‘‘Inflammaging’ is the chronic, low-grade inflammation that arises in many tissues during the aging process. Inflammation is normally beneficial for the body because it facilitates wound healing and the clearance of foreign pathogens. However, with age, control over the release of inflammatory molecules or their cleanup can deteriorate, leading to chronic inflammation- or 'inflammaging'- despite a lack of injury or invaders. Inflammatory genes which contribute to reproductive senescence are upregulated during aging.
- Inflammation has downstream physiological consequences (such as fibrosis) in the ovaries that can compromise reproductive function. There are several hypothesized drivers of chronic inflammation under investigation by longevity researchers.
- Aging of the immune system in general can generate systemic inflammation which may affect ovarian function. Other changes may be more specific to the ovary. Macrophages are one type of leukocyte (immune cell) associated with chronic inflammation in the tissue. Macrophages are important for the function of healthy ovaries, but lose control over the secretion of inflammatory molecules during aging, resulting in sustained low-level inflammation. Recent studies have begun to identify specific age-related changes in ovarian macrophages that contribute to chronic inflammation.
- Many hallmarks of aging are tightly interconnected. Processes such as mitochondrial dysfunction and cellular senescence (link to each page in the KH) can generate cellular damages that drive an inflammatory response, which can in turn accelerate the onset of other aging hallmarks.
- The ovulatory cycle itself may also contribute to increased inflammation in the ovaries. Numerous follicles mature during each cycle, but only one or a few are selected for ovulation. The remainder die or degenerate in a process known as atresia, while the selected follicle(s) rupture and release their oocyte into the fallopian tubes. Both of these processes bear some biological similarities to inflammation.
- Certain conditions, such as obesity and PCOS (link to KH) can also increase chronic inflammation, explaining some of the connection between these conditions and infertility.
- Altogether, the ovaries are extremely vulnerable to the onset of inflammaging.
- Oocyte health and the ovarian reserve are sensitive to changes in the local ovarian tissue environment, making fertility especially sensitive to the damages of inflammaging.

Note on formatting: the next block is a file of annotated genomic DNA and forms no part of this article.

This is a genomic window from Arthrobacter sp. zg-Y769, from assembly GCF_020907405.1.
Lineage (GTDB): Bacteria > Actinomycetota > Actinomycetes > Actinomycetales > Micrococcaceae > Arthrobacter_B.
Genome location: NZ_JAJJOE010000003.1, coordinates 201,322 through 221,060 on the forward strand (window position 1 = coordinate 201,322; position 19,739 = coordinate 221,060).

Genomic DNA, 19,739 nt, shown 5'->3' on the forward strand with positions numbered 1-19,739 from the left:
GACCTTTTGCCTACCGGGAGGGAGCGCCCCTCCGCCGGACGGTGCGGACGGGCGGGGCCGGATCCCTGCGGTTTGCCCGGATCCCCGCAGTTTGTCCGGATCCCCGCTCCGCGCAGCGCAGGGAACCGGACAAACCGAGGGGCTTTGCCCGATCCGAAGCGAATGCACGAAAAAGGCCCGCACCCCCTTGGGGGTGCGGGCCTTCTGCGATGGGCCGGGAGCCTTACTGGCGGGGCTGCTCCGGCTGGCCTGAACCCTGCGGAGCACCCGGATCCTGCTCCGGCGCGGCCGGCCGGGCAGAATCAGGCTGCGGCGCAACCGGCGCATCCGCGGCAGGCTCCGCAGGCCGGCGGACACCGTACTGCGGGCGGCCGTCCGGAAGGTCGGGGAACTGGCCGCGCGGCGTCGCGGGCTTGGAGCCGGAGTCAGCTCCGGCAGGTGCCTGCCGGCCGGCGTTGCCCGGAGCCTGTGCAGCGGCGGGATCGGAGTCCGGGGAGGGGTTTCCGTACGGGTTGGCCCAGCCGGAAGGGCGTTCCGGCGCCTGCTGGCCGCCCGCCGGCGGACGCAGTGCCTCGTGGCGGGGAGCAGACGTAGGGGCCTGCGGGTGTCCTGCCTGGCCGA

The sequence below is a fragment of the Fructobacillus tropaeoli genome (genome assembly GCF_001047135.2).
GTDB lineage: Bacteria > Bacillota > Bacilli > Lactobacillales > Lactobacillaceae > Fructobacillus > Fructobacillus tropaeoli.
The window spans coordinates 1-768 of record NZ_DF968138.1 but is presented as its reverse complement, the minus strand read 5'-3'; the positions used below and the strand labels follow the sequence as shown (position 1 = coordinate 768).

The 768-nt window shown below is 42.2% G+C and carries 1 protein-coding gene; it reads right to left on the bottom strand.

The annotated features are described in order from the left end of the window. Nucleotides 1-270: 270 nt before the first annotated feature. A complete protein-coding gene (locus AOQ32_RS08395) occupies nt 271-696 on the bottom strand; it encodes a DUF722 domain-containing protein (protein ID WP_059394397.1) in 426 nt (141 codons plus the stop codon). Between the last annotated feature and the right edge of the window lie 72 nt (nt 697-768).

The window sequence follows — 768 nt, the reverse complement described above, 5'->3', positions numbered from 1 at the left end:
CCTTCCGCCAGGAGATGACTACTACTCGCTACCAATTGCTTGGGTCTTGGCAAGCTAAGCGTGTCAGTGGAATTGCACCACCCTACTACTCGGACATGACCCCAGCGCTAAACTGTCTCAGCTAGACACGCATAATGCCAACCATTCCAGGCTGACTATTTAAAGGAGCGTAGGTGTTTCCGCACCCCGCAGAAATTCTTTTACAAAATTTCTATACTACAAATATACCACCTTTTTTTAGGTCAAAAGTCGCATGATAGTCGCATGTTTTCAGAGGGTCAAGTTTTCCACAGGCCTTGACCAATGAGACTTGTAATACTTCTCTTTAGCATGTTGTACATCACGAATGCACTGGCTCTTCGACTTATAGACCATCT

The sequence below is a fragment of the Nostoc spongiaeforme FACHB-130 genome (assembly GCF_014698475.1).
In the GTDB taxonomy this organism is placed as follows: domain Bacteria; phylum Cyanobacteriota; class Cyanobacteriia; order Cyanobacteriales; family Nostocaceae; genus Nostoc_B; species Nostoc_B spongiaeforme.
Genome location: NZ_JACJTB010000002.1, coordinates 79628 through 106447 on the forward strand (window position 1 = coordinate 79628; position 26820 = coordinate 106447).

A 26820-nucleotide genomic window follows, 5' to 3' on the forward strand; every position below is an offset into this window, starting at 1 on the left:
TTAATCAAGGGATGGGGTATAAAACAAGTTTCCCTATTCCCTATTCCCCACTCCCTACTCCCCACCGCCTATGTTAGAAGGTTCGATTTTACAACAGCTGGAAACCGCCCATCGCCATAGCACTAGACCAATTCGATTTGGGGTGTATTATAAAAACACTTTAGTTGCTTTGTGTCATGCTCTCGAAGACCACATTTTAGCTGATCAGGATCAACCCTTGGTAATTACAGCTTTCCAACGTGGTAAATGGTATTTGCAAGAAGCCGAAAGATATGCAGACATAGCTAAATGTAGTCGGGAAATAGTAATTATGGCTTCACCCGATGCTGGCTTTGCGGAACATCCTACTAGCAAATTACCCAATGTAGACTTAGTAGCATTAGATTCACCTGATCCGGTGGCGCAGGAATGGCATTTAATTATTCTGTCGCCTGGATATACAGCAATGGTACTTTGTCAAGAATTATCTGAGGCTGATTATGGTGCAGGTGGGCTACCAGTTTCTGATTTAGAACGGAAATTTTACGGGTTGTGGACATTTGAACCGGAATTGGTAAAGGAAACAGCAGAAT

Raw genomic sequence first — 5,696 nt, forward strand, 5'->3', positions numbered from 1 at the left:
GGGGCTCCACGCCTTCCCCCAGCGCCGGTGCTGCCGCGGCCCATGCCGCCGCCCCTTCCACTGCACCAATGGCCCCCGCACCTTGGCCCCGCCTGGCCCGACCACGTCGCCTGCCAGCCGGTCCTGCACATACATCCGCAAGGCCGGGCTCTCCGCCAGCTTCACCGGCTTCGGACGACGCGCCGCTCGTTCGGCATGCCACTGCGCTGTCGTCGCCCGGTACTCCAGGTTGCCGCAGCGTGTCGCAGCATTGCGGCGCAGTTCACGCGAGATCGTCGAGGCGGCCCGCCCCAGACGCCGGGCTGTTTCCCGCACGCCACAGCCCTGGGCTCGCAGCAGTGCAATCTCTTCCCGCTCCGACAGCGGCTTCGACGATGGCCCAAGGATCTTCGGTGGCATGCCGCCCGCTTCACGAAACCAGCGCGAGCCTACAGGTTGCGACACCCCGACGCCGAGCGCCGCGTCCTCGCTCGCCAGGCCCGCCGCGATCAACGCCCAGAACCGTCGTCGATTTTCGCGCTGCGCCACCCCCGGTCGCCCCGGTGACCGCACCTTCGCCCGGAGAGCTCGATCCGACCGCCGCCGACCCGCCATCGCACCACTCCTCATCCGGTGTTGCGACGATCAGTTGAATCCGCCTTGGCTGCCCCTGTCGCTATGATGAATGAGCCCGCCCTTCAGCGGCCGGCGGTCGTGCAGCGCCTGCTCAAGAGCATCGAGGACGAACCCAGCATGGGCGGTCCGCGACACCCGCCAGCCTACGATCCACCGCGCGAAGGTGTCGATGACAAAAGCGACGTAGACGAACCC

- Most research on this connection is on ovarian tissue fibrosis, where as a result of excessive inflammatory activity, tissue structure and integrity can be compromised. Fibrosis is a hallmark of aging reproductive tissue and contributes to the decline in fertility and function with age. Fibrotic tissue is ‘stiffer,’ containing different structural molecules which both contribute to mechanical difficulties with ovulation and pregnancy and also to altered signaling dynamics that can impair follicular development and oocyte viability.
- Inflammation may contribute to the development of severe phenotypes such as premature ovarian insufficiency (POI)
- Some upstream contributors to fibrosis may be readily targetable and improve reproductive outcomes. What are the features of ECM remodeling during fibrosis? Can it be reversed?
- Inhibiting or knocking out part of the inflammasome can improve ovarian reserve in mice. Can targeting the inflammasome extend ovarian function?
- Besides fibrotic signaling, other direct links between inflammation and ovarian health, such as follicular dynamics, exist but remain to be elucidated. How may inflammation transduce into oocytes?
- The ovaries are tightly connected to other somatic tissues in the body. Young ovaries transplanted into elderly mice can reverse certain features of aging. What signals from the germline and ovaries contribute to anti-aging properties?
- Inflammation is an essential and normal part of female reproductive physiology. How does it become dysregulated? What features are key, and which can be regulated to improve reproductive inflammatory phenotypes?
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